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Why Isn’t Anyone Talking About This? Two Criminal Cases, Two Separate Media Realities – BCB #65
Also: Resources for talking with people different from us, and what fuels mass movements?
Whether you’re following the Hunter Biden investigation or Donald Trump’s multiple indictments depends entirely on whether you’re tuning into a Red or Blue channel. We previously mentioned that Blue doesn’t talk much about Hunter and Red is trying to ignore the charges against Trump. Now we have the data.
These charts count the number of 15-second segments that mention either “Hunter” or his ex-business partner Devon “Archer” (yellow) vs. “Trump” or “indictment” (green), as captured by the Internet Archive.
This analysis confirms that Blue media barely talks about Hunter’s case, a common complaint of Trump supporters:
Corruption should be top news yet nobody wants to talk about it … Should I say democrats and liberals don't want to talk about it?
On the other hand, Red has “indictment fatigue.” They don’t really want to hear about the charges against Trump, and Red media is mostly obliging them.
In any conflict both sides will complain that important topics are not getting enough attention. “Why isn’t anyone talking about this?” is to be expected, and as this data shows the complaint has some basis in reality — it’s usually the other side that isn’t talking about it.
The deeper problem is that there is no objective measure for how much coverage a topic should receive. What percentage of their time should CNN, Fox, and MSNBC spend on Trump vs. Hunter? What should the graphs above look like? Our answer would be: whatever moves the conflict toward a better place, but it’s hard to translate that into numbers.
Regular readers don’t need to be reminded of the importance of stepping out of our political comfort zones and fostering relationships with people across societal divides. Heidi and Guy Burgess of Beyond Intractability have published a nice list of resources to guide your practice, and perhaps help you reflect on how you may be contributing to the problems you care about.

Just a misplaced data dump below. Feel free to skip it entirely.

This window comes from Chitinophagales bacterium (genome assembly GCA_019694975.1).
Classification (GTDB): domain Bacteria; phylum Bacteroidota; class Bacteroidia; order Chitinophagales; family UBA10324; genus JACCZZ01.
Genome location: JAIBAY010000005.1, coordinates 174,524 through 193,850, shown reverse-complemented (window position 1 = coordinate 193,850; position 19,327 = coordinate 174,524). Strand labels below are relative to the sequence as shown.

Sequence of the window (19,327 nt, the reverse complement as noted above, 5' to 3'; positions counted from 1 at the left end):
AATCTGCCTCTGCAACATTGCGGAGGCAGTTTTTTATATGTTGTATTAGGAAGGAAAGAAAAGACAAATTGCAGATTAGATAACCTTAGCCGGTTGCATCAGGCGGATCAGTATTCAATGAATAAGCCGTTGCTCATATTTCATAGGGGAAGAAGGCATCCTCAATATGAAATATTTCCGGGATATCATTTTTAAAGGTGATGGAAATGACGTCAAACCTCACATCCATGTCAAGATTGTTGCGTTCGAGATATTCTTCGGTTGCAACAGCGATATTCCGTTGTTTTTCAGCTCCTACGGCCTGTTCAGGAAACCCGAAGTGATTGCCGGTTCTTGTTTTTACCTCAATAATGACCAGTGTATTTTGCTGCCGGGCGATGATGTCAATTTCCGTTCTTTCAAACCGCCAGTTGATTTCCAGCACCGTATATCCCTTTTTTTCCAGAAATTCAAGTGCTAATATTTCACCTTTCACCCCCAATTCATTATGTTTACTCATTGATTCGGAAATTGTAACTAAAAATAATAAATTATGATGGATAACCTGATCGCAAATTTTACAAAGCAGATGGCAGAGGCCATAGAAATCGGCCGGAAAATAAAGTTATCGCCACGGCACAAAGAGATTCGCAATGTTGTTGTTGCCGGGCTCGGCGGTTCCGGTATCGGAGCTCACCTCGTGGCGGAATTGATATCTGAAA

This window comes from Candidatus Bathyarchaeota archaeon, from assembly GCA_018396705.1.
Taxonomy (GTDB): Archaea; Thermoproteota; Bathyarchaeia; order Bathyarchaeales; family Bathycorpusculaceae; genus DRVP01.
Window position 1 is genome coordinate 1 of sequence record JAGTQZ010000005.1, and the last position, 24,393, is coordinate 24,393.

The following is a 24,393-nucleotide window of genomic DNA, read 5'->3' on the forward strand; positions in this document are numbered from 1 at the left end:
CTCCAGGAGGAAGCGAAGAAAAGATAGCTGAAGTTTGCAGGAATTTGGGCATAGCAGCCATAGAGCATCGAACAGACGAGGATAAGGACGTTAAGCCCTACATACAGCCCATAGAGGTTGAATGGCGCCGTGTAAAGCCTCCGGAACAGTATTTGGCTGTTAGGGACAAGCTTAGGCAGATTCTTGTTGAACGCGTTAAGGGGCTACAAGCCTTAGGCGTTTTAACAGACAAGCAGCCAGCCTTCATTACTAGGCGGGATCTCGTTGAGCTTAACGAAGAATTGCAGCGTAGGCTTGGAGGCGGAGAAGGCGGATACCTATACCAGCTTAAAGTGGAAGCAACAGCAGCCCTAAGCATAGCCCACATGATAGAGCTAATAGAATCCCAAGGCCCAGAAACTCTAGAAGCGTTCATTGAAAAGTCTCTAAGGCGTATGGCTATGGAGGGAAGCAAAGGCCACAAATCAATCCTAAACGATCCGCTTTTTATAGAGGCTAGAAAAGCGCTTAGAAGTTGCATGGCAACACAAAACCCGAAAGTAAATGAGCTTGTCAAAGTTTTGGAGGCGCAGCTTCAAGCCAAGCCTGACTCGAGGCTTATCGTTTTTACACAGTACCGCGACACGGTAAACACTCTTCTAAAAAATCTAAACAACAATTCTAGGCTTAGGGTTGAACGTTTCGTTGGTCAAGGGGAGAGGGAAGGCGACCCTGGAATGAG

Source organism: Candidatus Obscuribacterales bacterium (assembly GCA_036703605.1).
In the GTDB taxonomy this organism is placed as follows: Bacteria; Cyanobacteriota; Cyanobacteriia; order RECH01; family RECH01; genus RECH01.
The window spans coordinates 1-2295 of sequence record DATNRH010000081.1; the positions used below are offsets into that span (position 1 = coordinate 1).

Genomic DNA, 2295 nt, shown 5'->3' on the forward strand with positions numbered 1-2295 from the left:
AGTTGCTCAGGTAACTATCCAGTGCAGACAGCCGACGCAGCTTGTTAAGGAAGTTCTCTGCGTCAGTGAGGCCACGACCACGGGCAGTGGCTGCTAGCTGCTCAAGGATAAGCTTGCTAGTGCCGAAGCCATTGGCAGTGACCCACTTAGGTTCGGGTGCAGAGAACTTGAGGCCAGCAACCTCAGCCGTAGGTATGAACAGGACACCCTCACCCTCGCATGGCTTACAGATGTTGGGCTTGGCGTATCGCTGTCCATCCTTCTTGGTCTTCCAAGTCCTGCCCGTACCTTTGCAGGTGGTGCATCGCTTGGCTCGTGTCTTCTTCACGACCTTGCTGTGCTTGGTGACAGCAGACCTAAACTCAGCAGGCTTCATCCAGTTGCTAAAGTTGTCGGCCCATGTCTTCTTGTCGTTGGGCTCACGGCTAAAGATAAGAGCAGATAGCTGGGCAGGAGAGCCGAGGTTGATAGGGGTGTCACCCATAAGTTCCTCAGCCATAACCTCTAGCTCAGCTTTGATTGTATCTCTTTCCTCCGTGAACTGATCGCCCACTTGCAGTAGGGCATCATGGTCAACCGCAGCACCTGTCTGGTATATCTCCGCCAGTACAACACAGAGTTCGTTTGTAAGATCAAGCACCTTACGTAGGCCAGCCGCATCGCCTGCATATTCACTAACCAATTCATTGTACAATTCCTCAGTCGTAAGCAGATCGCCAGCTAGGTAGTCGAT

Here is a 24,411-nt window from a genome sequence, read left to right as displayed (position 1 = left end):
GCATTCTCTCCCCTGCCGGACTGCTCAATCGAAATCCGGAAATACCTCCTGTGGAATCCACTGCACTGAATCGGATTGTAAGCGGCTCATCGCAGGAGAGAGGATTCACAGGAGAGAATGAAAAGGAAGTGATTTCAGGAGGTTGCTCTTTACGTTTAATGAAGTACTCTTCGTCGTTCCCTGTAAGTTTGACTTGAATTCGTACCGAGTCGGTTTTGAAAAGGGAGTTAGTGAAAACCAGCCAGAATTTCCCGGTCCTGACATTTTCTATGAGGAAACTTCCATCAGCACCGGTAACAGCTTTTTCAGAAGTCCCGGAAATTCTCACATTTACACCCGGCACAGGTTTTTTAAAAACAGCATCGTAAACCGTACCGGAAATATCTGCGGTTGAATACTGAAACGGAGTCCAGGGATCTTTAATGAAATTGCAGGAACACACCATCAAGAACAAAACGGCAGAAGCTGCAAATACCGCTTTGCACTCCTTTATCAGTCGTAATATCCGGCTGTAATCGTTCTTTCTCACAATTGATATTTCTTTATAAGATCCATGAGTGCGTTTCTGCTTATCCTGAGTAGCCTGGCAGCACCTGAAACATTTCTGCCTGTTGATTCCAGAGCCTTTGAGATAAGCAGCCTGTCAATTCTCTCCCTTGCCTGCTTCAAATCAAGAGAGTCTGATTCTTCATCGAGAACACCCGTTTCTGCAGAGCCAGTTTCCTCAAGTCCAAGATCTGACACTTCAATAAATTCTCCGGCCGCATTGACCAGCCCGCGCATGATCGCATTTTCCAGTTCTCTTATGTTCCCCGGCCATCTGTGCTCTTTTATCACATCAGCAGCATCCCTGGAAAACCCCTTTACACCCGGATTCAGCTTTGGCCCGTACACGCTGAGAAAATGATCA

The Importance of Really Listening — For Ourselves, Others, and Democracy - Some of our biggest errors are that we generally assume that we correctly understand the world and that being wrong is bad. Rather, we often are wrong--and that is good!
Listen To and Talk With (not to) the Other Side — Even if you think you know what the other side thinks, you likely don't--and they don't know you either.
Break Down Negative Stereotypes — Don’t assume a person you don’t know is just like you expect them to be. Give them a chance to surprise you!
Be Willing to Consider the Possibility That You May Be Wrong — Most of us are so enmeshed in our own worldviews that we don't consider that we might be wrong. It helps to listen to outsiders and consider that possibility.
Listen Actively and Empathically — Empathic listening is amazingly powerful--sometimes that is all that is needed to defuse destructive conflicts.
See the Complexity -- It's not Just "Us versus Them" — It is impossible to effectively confront a conflict if you don't understand what is going on--in all its complexity.
Psychologist Rob Henderson makes the case that American philosopher Eric Hoffer’s mid-20th century insights on mass movements are more relevant than ever to today’s polarized society. Hoffer started life as a manual laborer, and in his 1951 book, The True Believer: Thoughts on the Nature of Mass Movements, he refuted the conventional wisdom that people in bleak conditions are the most frustrated; rather, the people who almost have it all are often the most aggressive protestors.
“Our frustration is greater when we have much and want more than when we have nothing and want some. We are less dissatisfied when we lack many things than when we seem to lack but one thing.” He points out in the years leading up to both the French and Russian Revolutions, life had in fact been gradually improving for the masses. He concludes, “It is not actual suffering but the taste of better things which excites people to revolt.”
This frustration can be channeled in wildly different directions; despite elaborate ideologies, mass movements are not so much driven by a vision of how things should be, but by rage at how things are now.
Hoffer wrote that, “When people are ripe for a mass movement, they are usually ripe for any movement...In pre-Hitlerian Germany, it was often a toss up whether a restless youth would join the Communists or the Nazis.” Indeed, the official figure from the original paramilitary wing of the Nazi Party was that fifty-five percent of their members were former communists. … The shared factor among extreme mass movements is not ideology or practice but a shared hatred for the present and a yearning for a (subjectively defined) utopian future.
Within this framework, Hoffer provides two useful solutions to populism and polarization: to take shelter within a community, and to engage in work we find meaningful.
The sense of accountability that comes from being part of a community and the reciprocal actions required to sustain membership counters the urge to lose oneself in a larger collective identity. In addition to membership in a cohesive community, engaging in meaningful work provides a buffer against radicalization. This is one reason why mass movements attempt to undermine the value of work, or claim that anyone who earnestly and unironically participates in the system is a victim of false consciousness or propaganda or has somehow been duped.
Quote of the Week
Hatred is the most accessible and comprehensive of all unifying agents… Mass movements can rise and spread without belief in a God, but never without a belief in a devil.